What’s the right age for sleep training?

Most sleep coaches say the ideal time to start sleep training (or promote independent sleep, not necessarily using the cry-it-out method) is based on your baby’s development, but is usually somewhere between four and six months, when your baby hasn’t had much time to get used to nursing or rocking to sleep. At this stage, most babies are also developmentally ready to learn the skill of falling asleep on their own, explains Jennifer Garden, an occupational therapist who runs Sleepdreams in Vancouver. Around four months of age, some babies go through a sleep regression because their sleep cycles change and there are longer periods of lighter sleep per cycle. “It’s a great time to work on independent sleep skills,” says McGinn. Other babies’ slumber derails around this time because they are working on new skills, like moving around and rolling. Some parents choose to wait until things settle down before embarking on a sleep-training method, but you don’t have to, says McGinn.

Before getting started

12 baby-sleep tips for exhausted new parents Before you even think about “training” your baby to fall asleep on their own, make sure you’re following a regular schedule and putting them to bed at a consistent time each night (hint: early is usually better, typically around 7 or 8 p.m.). Starting at about two months old, it’s a good idea to try to put them down drowsy but awake whenever you can, just to get them (and you) used to it, even if they fuss a bit. Make sure that they’ve been awake for an appropriate amount of time before bed (an over- or under-tired baby will have trouble falling asleep), and establish a calming and consistent bedtime routine, like a feed, bath or massage followed by pyjamas and stories or songs. Some experts recommend feeding at the beginning of the routine to avoid having the baby associate the feeding with falling asleep. Ideally, your baby won’t have started to nod off at any point during your bedtime routine. “You really want to make sure your baby is primed for sleep,” says Pamela Mitelman, a psychologist in Montreal who specializes in infant and child sleep. Be conscious, too, of filling their daytime awake periods with enough activity and stimulation, says Garden. “Kids need to be moving in all sorts of ways when they are awake, not just sitting in a bouncy chair,” she says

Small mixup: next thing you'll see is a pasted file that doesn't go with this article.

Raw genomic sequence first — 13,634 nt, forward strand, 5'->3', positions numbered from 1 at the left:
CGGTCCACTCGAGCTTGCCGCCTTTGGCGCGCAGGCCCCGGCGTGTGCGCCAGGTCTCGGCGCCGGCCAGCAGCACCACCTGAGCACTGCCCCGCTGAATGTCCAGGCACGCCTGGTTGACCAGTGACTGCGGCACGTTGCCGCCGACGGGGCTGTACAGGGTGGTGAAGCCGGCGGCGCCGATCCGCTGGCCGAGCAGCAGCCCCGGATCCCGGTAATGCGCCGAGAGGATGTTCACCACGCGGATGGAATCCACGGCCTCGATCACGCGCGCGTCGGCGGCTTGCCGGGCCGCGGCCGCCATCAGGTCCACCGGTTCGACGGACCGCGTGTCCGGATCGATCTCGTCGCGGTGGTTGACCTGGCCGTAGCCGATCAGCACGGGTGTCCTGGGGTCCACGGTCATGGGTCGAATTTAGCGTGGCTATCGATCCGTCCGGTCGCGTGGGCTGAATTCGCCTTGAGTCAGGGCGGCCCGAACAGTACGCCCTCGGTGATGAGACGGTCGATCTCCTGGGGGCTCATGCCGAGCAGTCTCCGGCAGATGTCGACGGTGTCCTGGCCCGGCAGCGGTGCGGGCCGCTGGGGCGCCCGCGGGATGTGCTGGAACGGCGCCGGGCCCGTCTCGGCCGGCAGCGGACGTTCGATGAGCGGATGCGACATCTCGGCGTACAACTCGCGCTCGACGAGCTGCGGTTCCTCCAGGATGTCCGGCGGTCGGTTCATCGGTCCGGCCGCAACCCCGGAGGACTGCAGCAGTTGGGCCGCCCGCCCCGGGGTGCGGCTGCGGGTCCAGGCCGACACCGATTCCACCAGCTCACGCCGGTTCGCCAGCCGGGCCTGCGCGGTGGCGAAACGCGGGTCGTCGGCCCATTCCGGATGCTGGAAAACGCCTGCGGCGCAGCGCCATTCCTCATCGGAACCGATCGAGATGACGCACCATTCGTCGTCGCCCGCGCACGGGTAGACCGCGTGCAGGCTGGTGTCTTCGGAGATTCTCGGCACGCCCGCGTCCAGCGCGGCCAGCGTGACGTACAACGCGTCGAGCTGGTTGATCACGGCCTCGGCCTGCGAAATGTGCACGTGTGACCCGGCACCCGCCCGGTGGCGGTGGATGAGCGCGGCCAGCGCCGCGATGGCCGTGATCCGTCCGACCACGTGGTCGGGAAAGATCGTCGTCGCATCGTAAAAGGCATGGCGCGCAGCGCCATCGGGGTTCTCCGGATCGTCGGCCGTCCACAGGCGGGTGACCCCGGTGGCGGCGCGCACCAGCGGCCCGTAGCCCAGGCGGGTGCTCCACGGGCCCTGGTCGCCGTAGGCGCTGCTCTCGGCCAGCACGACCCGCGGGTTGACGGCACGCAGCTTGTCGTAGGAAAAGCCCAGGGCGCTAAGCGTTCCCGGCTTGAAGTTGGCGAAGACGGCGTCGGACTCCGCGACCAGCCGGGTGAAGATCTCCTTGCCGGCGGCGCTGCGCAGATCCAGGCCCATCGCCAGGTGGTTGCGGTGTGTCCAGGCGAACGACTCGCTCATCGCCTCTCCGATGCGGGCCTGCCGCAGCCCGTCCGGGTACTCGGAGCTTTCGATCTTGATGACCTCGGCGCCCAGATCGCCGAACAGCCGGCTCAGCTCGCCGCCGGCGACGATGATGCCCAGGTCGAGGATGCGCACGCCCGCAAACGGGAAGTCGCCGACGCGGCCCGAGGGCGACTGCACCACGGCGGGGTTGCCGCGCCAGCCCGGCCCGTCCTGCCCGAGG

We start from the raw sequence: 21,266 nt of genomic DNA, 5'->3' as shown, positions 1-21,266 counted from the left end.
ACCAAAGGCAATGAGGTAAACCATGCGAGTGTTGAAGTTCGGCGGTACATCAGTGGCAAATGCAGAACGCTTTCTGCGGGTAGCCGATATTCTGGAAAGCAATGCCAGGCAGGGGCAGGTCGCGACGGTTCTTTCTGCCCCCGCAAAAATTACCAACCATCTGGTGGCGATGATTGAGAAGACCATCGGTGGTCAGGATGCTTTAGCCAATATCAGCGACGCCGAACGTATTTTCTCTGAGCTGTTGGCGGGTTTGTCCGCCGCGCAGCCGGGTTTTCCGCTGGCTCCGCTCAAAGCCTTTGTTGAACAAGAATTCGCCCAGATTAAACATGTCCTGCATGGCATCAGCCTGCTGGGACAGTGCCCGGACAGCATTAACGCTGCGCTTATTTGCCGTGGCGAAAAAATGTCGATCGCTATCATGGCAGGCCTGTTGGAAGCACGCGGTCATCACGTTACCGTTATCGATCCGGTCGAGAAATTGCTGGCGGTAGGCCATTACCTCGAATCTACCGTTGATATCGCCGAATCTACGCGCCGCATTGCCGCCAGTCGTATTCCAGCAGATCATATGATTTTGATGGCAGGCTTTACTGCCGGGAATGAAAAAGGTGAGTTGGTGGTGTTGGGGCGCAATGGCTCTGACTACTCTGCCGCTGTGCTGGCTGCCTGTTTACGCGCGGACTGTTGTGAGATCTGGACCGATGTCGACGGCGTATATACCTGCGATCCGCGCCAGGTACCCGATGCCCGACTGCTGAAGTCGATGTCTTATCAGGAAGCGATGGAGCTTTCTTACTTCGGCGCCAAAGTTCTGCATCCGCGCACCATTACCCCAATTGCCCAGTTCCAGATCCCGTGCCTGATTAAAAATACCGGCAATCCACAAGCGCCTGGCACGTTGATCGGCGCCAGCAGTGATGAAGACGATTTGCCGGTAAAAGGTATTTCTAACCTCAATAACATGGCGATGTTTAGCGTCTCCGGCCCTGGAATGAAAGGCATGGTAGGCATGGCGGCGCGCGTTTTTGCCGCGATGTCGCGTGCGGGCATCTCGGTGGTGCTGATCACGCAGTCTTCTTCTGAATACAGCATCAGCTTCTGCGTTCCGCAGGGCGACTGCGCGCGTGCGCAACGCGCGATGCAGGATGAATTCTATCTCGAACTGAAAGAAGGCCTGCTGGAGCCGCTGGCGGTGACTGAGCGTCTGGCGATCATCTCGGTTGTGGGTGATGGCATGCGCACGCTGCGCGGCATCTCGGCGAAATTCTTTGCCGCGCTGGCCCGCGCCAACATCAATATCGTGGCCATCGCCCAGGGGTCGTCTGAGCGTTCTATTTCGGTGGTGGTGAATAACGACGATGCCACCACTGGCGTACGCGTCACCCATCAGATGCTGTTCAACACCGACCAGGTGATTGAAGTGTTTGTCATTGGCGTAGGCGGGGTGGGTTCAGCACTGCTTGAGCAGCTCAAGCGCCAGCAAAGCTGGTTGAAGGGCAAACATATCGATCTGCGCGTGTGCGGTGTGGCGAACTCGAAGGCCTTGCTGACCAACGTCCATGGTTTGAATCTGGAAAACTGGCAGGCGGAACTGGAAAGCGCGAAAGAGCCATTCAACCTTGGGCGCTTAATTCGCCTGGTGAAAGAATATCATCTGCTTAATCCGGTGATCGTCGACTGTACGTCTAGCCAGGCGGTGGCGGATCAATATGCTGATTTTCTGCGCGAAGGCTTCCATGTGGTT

Chair method

This is a very gradual sleep-training method ( McGinn gives her clients a two-week plan for implementation) and requires a lot of discipline on the part of the parents. Again, you prep your baby for bed, but instead of leaving the room, you sit in a chair next to the crib. When they fall asleep, leave the room, but every time they wake up, sit back down in the chair until they fall back asleep. Every few nights, move the chair further and further away until you’re out of the room.

The greater good

On the advice of a sleep consultant, Welk and her husband took away Greyson’s pacifier, moved his bottle to before his bath (so he wouldn’t associate feeding with going to sleep) and chose to start with a very gentle method (because he was only four months old at the time). Greyson’s dad put him in the crib and stood next to him, patting him until he fell asleep, for about a week. That went well, and then they started leaving him immediately after putting him in the crib without patting him fully to sleep. “For about a month, he would cry or fuss every night for 10 to 15 minutes before falling asleep,” recalls Welk. It was hard to hear her baby cry, but she feels confident that it was for the greater good because they were both well rested and happy during the day. Now, Greyson is 11 months old and a champ sleeper, having weaned himself from night feeds at seven months.

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Fly Alexander

Fly Alexander

Blogger, Entrepreneur, Marketer, CEO and Founder of flying entertainer, YouTuber, NO, A normal Human being finding ways to earn and Spreading What I Know …..